Regulatory Affairs in the USA (FDA) for Drugs and Biologics: 2-day In-Person Seminar
Ronald H. Carlson, Regulatory Affairs and Quality Consultant, Carlson Consulting
Coming soon.. Please contact customer care for new schedule
This regulatory compliance training will give the participants a detailed presentation on regulatory affairs of human pharmaceuticals (drugs and biologics) in the United States to work with the Food and Drug Administration (FDA).
This 2-day interactive course on FDA regulatory affairs includes FDA submissions; INDs, NDAs, BLAs, aNDAs, biosimilars and post-approval submissions. Each item of these submissions will be presented, analyzed, and discussed in conjunction with relation to FDA regulations, guidance’s, and precedents. It will also cover some international aspects of regulatory affairs with regards to FDA’s adherence to International Conference on Harmonization (ICH) guidance.
In addition to FDA submissions, this course on regulatory affairs will also include:
- Interactions, and meetings with the FDA
- Technical aspects of regulatory affairs
- Chemistry Manufacturing and Controls (CMC/GMP)
- Nonclinical (animal safety studies, GLP)
- Clinical (human clinical studies, GCP)
- Submission styles of the Common Technical Document (CTD) formatting
- Electronic submissions (eCTD)
- History/evolution of the FDA
- How to develop strategies for drug development with FDA
- Requirements for obtaining clearance to start clinical trials via an Investigational New Drug (IND)
- How to contact and request meetings with FDA
- Non-clinical (animal safety studies) for clinical phase and marketing applications
- Clinical (human clinical trials) for clinical phase and marketing applications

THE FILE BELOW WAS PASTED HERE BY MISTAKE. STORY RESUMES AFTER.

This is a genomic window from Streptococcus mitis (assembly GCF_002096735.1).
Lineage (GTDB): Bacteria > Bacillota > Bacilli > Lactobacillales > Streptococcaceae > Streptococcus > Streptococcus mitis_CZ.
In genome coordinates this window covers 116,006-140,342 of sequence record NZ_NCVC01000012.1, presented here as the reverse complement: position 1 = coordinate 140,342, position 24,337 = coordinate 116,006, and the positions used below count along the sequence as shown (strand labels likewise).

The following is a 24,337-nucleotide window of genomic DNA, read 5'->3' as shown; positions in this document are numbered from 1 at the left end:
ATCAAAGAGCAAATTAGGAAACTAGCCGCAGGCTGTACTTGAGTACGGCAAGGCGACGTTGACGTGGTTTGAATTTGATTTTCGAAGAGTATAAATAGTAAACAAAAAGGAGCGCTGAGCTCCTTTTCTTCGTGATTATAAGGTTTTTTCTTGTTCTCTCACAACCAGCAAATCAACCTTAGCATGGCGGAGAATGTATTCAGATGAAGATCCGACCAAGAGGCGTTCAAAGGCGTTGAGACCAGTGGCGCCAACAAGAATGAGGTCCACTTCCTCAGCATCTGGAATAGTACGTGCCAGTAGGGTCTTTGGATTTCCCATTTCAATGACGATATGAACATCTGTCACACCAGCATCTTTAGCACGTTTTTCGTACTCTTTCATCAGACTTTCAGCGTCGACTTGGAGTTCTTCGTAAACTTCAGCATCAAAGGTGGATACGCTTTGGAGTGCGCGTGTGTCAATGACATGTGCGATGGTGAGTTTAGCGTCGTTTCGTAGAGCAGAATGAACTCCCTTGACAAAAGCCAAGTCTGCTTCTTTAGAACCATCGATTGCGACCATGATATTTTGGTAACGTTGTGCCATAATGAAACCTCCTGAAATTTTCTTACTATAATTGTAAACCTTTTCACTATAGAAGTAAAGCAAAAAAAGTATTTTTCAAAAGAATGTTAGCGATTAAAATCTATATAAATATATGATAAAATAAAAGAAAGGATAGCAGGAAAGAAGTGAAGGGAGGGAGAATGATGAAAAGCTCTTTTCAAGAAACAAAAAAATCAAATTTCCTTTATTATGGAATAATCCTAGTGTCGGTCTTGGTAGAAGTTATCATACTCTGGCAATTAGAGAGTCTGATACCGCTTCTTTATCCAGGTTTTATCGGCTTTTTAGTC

- Chemistry manufacturing and controls (CMC) for clinical phase and marketing applications
- How to compile, publish, and submit a IND, NDA, BLA, aNDA, and Biosimilars
- Electronic submissions
- Acts, Directives, Regulations, Guidances, and Precedents
- FDA regulatory fees
- How and why FDA has different requirements for drugs vs. biologics
- Regulatory expectations during each stage of drug development
- What a regulatory person should know about GMPs, GLPs, and GCPs
- FDA regulatory enforcement
- FDA’s accelerated regulatory review processes
- Fast Track
- Priority Review
- Orphan Drug Status
- Accelerated Approval
- Breakthrough Therapies
- Therapies to Combat Bioterrorism
- How FDA reviews your application
- Generics (including biosimilars)
- Post marketing commitments
- Various FDA specific topics: Drug Master Files (DMF), advertising basics, naming drugs, Freedom of Information Act, National Drug Code Number (NDC number), PDUFA, GDUFA, FDAsia, Special Protocol Assessments, dispute resolution, and more.
Who Will Benefit:
The course will benefit the participants from the following categories:
- Regulatory affairs professionals
- Quality and manufacturing professionals
- Clinical development professionals
- Regulatory authorities
- Business and marketing professionals
- People investing in FDA-regulated product development projects
|Day One (8:30 AM – 4:30 PM)
||Day Two (8:30 AM – 4:30 PM)
Registration Process: 8:30 AM – 9:00 AM
Session Start Time: 9:00 AM
- Basis for FDA’s authority to regulate drugs and biologics
- Regulations, guidelines and precedents for the drug development process
- FDA regulatory drug development process and strategic considerations
- Contacting FDA
- FDA meetings
- FDA requirements and expectations during the drug approval process
- FDA pre-IND meeting
- FDA end of phase 2 meeting
- FDA pre-NDA/BLA meeting
- Preparation of the NDA/BLA/aNDA submission
- Review of the Common Technical Document (CTD) format and electronic submissions (eCTD)
- What happens after the marketing dossier is submitted
- Post approval submissions
- Other regulatory topics
Meet Your Instructor
||Ronald H. Carlson
Regulatory Affairs and Quality Consultant, Carlson Consulting
Ronald H. Carlson Ph.D. has more than 25 years of pharmaceutical industry experience in Regulatory Affairs and Quality. His experience is in the areas of both drugs and biologics in both small and large companies. While he was Vice President of Regulatory Affairs and Quality at InSite Vision, Mr. Carlson had overall responsibility for the NDA approval of AzaSite. He has contributed to the CMC section of several BLAs (Activase, Raptiva, Actimmune, and Pulmozyme). He has experience with all phases of drug development covering more than 10 INDs as well as regulatory strategy. His background is as a generalist thus has regulatory expertise in clinical, non-clinical, CMC, and regulatory operations (including eCTD). He has interfaced with FDA on regulatory submissions as well as audits (GMP, GCP, and GLP).